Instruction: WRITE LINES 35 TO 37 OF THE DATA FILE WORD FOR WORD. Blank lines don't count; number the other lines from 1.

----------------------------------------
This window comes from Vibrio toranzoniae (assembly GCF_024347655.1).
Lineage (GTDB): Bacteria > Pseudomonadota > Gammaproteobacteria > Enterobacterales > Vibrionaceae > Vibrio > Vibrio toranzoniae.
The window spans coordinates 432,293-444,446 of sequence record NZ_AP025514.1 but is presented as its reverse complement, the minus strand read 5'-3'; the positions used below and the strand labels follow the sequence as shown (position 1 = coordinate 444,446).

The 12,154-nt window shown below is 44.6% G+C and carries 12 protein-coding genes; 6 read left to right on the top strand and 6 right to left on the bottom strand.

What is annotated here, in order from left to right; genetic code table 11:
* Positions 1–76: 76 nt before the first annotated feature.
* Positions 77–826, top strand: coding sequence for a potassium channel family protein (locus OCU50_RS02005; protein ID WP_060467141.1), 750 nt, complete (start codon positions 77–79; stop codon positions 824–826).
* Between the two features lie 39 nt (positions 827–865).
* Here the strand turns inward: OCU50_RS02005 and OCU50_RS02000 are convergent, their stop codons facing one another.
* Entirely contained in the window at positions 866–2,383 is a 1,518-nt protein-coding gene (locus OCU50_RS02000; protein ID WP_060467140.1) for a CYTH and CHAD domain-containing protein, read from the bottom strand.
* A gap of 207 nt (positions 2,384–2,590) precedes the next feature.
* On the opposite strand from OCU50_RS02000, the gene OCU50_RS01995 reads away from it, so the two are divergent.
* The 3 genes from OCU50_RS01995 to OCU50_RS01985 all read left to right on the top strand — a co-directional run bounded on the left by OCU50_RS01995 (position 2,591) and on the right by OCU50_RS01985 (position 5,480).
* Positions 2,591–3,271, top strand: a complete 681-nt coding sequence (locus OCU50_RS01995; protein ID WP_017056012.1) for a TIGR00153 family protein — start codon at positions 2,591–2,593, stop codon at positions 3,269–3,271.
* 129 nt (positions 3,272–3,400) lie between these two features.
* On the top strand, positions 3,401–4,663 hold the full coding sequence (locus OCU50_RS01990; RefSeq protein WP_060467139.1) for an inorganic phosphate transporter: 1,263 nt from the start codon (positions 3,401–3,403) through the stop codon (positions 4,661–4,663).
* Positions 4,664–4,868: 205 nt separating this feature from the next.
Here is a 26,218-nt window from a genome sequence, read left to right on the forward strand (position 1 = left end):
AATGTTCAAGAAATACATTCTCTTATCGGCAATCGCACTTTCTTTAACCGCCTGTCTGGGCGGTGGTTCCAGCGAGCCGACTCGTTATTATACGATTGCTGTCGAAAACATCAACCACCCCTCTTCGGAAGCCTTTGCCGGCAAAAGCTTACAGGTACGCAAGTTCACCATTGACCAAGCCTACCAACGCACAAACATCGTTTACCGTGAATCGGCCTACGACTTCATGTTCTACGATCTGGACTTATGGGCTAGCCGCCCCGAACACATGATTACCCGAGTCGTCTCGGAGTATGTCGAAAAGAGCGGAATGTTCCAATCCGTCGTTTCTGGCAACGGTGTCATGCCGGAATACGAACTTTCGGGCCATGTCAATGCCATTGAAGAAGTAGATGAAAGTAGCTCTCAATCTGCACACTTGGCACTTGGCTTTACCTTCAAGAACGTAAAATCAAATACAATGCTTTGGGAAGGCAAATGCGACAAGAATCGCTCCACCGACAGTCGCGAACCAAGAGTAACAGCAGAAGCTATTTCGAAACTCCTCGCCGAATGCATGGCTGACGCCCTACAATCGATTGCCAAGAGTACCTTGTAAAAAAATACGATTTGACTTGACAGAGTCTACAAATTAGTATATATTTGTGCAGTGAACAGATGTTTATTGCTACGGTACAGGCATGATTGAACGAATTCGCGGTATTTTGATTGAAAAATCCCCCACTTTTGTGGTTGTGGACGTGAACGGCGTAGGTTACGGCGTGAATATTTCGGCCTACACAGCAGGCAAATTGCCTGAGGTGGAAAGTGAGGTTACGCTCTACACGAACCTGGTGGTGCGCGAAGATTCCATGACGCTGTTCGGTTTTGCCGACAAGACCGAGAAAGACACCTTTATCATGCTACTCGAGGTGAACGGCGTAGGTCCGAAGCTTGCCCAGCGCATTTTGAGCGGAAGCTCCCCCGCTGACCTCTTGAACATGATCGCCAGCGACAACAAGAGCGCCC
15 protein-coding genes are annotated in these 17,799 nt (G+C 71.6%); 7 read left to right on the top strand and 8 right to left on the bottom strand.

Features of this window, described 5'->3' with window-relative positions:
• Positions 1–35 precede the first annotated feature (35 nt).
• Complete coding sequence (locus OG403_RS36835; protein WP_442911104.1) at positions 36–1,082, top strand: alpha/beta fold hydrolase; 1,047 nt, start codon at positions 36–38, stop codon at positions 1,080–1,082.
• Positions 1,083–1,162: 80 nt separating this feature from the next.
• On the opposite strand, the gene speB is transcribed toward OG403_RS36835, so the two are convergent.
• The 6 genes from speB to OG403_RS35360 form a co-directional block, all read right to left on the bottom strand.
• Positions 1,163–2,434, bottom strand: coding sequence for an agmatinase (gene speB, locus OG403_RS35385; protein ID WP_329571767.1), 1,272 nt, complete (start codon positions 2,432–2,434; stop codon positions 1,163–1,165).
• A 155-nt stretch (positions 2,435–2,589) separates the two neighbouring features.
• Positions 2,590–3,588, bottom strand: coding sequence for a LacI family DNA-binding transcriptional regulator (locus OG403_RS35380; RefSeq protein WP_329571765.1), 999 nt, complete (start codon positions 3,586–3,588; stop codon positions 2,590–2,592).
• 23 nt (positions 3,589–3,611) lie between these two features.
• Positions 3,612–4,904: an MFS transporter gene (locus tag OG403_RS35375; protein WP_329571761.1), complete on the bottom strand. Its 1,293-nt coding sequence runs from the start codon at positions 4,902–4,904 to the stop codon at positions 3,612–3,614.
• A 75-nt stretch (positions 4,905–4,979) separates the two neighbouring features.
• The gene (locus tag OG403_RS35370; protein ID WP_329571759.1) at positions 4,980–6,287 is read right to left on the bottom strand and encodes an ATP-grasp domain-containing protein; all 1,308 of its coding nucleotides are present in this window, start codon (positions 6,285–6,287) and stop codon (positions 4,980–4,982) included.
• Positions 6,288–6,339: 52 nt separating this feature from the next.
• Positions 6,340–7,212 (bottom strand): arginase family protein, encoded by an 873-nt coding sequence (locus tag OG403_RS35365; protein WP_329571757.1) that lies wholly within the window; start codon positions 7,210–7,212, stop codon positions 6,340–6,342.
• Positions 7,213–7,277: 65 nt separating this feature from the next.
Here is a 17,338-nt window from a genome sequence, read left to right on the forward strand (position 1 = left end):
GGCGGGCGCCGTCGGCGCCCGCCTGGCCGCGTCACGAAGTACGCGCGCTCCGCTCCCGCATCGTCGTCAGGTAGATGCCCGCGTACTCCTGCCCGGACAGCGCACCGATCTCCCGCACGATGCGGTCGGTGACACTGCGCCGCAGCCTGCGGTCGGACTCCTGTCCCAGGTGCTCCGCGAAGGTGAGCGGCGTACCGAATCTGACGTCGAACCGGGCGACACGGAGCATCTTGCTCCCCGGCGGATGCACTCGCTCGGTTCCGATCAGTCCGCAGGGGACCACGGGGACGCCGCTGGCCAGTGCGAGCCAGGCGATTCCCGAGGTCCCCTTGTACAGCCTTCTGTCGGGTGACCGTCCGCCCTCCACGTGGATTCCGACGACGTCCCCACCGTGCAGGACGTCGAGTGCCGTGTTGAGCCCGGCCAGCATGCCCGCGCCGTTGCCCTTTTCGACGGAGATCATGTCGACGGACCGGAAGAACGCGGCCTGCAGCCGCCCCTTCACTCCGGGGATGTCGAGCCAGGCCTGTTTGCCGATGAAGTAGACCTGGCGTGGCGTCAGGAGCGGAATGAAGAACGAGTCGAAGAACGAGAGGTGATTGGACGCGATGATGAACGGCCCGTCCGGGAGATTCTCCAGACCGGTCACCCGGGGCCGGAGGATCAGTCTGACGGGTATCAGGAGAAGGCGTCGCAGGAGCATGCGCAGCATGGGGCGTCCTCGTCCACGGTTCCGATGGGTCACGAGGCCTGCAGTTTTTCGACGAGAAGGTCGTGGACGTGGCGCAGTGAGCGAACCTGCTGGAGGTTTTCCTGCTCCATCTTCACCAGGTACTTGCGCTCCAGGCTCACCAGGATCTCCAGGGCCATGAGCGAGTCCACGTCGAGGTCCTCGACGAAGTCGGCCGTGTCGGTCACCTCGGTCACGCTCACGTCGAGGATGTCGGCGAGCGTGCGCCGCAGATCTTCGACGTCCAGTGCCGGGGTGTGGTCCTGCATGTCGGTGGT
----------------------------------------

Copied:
• Positions 6,340–7,212 (bottom strand): arginase family protein, encoded by an 873-nt coding sequence (locus tag OG403_RS35365; protein WP_329571757.1) that lies wholly within the window; start codon positions 7,210–7,212, stop codon positions 6,340–6,342.
• Positions 7,213–7,277: 65 nt separating this feature from the next.
Here is a 17,338-nt window from a genome sequence, read left to right on the forward strand (position 1 = left end):